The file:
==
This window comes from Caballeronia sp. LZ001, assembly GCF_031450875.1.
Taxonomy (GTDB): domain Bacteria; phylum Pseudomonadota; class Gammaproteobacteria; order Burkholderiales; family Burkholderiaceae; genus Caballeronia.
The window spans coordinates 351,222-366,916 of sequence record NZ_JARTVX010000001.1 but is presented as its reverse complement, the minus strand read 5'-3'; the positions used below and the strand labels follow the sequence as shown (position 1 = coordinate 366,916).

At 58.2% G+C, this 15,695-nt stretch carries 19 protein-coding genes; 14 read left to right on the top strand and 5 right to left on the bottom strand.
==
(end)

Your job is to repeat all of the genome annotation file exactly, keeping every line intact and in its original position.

This window comes from Caballeronia sp. LZ001, assembly GCF_031450875.1.
Taxonomy (GTDB): domain Bacteria; phylum Pseudomonadota; class Gammaproteobacteria; order Burkholderiales; family Burkholderiaceae; genus Caballeronia.
The window spans coordinates 351,222-366,916 of sequence record NZ_JARTVX010000001.1 but is presented as its reverse complement, the minus strand read 5'-3'; the positions used below and the strand labels follow the sequence as shown (position 1 = coordinate 366,916).

At 58.2% G+C, this 15,695-nt stretch carries 19 protein-coding genes; 14 read left to right on the top strand and 5 right to left on the bottom strand.